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1

Z7 is one of if not the only 7-speed specific chains still made. It won't work right on 8-speed.


1

The 7700 is higher quality when new than a new Claris derailleur . In particular jockey wheels are sealed bearing and more durable than those on cheap r/ds sold today. http://www.disraeligears.co.uk/Site/Shimano_Dura-Ace_derailleur_7700_GS.html A new rd might be better than a worn out old one with worn out jockey wheels (which you can replace), but ...


2

There are lots of things in the Shimano specs that are listed that aren't necessarily limits but may simply correspond to their product range. For example, there is no inherent difference between a 10, 11, or 12-speed MT derailleur, but: 10-speed MTB gears when introduced were typically 11-36t cassettes with a front triple chainset such as 40/30/22. 11-...


2

Maximum front tooth difference is an invented spec that Shimano has begun using to attempt to present compatibility data to consumers in a way they think will be simpler or more effective or whatever. Maximum front tooth difference contains zero information not already present in the total capacity number. For example, if you take an RD with a listed max ...


0

According to the Deore XT RD-M8000-SGS Long specs it should work (you are right at the limit though, but they are known to be conservative). No need to change the crank/chainrings (but you can if you want to).


0

7700 was a 9-speed groupset. at that time, the cable-pull ratio was standardized, such that any 6- to 9-speed shifter, including your Claris, should work perfectly. If your shifting is only "so-so," I might look for alternative explanations. so, as far as performance is concerned, they should both work equally well. it's hard to even say what would ...


2

It is not directly connected to the difference between the front chainrings. Instead, a Rear Derailleur will have a "capacity" which is the total amount of chain it can take up before bottoming out. The RD also has a value for the small cog (often 11 tooth) and either a maximum-sized cog, or some of the new specs give a maximum and a minimum tooth ...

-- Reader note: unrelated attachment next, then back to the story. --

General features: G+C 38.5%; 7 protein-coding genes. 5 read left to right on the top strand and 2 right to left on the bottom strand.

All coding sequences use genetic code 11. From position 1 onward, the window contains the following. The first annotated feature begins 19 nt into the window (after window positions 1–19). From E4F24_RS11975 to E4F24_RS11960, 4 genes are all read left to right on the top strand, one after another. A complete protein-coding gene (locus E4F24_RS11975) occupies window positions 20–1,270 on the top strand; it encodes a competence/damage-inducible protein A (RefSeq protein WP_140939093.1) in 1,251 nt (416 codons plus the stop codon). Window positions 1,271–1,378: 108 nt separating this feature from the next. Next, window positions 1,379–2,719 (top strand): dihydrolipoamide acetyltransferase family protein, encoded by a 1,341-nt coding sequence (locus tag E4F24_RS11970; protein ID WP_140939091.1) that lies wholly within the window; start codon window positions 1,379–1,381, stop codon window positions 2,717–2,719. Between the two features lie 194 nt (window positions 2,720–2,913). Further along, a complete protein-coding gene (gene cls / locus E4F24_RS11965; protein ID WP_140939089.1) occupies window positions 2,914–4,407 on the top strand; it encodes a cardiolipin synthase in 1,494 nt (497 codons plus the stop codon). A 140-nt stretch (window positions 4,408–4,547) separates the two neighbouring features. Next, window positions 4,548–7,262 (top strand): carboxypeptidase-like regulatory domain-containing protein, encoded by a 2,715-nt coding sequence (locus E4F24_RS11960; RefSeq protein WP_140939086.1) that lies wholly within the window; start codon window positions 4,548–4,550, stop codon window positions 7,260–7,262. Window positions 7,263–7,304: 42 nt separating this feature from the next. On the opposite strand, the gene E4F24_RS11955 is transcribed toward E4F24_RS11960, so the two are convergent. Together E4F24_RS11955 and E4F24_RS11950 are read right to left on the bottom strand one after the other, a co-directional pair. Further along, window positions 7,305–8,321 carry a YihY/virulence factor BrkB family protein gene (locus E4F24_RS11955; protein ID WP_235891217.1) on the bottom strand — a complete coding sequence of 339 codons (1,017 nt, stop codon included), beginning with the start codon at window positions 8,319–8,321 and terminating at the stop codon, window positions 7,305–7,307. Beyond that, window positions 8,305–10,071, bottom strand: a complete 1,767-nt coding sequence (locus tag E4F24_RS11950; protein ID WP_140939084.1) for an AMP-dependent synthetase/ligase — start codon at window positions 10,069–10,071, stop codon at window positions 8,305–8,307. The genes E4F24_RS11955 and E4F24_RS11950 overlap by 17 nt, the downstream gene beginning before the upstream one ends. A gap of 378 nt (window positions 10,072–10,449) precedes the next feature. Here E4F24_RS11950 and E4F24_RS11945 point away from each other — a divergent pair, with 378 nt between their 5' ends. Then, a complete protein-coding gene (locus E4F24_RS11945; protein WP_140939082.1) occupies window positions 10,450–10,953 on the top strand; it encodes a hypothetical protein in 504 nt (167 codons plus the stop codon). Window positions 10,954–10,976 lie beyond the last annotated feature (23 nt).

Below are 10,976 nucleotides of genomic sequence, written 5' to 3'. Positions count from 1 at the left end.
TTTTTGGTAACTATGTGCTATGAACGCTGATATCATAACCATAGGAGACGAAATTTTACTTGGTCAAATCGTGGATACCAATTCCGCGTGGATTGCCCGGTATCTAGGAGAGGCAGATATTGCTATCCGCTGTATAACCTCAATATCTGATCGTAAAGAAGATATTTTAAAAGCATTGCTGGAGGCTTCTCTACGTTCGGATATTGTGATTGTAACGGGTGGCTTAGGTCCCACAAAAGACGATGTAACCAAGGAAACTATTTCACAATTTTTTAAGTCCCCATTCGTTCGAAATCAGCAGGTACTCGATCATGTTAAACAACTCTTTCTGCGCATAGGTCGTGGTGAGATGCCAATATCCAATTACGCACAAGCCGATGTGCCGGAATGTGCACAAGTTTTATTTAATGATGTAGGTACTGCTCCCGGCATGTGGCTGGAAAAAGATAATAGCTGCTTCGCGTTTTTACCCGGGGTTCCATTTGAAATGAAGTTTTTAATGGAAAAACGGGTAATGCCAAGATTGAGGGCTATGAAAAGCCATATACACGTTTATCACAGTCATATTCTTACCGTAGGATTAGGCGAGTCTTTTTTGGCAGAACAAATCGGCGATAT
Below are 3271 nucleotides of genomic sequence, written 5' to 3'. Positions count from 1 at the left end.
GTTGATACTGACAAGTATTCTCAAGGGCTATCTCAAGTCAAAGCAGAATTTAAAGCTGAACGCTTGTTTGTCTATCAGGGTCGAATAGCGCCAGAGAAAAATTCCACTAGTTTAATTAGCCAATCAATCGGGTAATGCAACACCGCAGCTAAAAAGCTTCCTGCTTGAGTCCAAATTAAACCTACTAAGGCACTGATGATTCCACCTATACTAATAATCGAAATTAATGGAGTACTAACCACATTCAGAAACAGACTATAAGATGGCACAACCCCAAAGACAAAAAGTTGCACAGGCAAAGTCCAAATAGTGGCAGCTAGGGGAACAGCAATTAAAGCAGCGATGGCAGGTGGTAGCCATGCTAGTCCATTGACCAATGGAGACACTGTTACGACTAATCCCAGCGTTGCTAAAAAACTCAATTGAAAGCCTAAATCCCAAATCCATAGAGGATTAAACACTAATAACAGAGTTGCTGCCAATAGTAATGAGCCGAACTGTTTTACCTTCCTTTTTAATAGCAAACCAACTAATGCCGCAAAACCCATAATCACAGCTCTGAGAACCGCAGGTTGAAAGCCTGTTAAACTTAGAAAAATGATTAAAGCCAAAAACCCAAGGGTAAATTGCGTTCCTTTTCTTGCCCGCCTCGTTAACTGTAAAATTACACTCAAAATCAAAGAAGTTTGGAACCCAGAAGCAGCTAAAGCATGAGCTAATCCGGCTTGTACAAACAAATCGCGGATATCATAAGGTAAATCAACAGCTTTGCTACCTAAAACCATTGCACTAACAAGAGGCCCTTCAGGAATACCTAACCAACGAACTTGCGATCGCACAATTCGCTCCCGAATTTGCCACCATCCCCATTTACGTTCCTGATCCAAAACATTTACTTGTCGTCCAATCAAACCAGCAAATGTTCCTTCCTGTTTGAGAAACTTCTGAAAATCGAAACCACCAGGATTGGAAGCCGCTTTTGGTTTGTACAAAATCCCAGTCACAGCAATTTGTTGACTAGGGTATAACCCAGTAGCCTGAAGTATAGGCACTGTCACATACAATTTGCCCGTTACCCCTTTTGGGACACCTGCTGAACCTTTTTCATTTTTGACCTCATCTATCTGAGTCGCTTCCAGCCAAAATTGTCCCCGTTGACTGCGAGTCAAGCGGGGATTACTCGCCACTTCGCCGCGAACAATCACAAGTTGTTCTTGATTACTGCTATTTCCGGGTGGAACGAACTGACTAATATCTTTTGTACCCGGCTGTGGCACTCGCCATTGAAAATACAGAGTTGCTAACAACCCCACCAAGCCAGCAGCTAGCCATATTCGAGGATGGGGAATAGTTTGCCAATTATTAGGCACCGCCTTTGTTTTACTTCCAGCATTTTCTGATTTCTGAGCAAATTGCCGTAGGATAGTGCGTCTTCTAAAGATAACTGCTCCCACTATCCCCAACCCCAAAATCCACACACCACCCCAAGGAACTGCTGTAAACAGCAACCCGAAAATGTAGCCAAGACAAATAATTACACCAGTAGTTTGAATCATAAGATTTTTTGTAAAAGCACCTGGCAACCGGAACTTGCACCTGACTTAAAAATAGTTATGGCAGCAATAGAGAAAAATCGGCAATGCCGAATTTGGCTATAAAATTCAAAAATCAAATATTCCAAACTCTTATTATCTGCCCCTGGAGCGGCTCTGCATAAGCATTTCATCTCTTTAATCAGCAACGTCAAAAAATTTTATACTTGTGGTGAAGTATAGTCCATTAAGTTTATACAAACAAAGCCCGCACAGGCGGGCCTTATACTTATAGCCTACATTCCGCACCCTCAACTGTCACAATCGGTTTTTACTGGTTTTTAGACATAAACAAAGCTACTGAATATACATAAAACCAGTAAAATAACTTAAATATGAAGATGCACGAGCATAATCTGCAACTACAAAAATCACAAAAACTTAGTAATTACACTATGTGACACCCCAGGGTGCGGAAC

3

@mdabbs Since this happened to me several times now, and the only answer I got was 'you have probably mounted it wrong' :-) I decided to figure out how it could happen. The reason was a lot simpler than expected. My chain was a bit too short, so when I am on the big chainring and switching gears down to the next-biggest or biggest cog on the cassette, the ...


0

Check the derailleur hanger alignment, and that the derailleur is mounted properly without the bolt being cross-threaded. You can check the derailleur alignment by eye. Pick up the back of the back of the bike and look down the line of the top run of the chain. (This can also be done with the bike upside down). The derailleur cage should look like it is ...


3

10 Speed Shimano uses a different cable pull and cassettes have a different cog spacing, so you would need to change the cassette and shifter to go to a 10 Speed derailleur. Going 2 over the maximum difference is unlikely to cause problems with Shimano and they are fairly forgiving. I would not worry about changing chain rings if its been working. If you ...


4

Yes, this can happen as a result of variance in how hard the QR is tightened causing variance in the alignment of a replaceable rear derailleur hanger. Typically this relates to lack of precision in the manufacture of the hanger and/or dropout and consequent poor fit of their interface. Sometimes by taking the hanger off and studying the interface you might ...


10

You need to adjust the L-Limit screw - Have a look at this Park Tool guide. The problem may also be a bent derailleur hanger. Checking and, if needed, fixing this is best done with a specialized tool, and is quick and easy if you have that tool. While it is possible to make the check and repair without the tool, the precision is nowhere near as good. This ...


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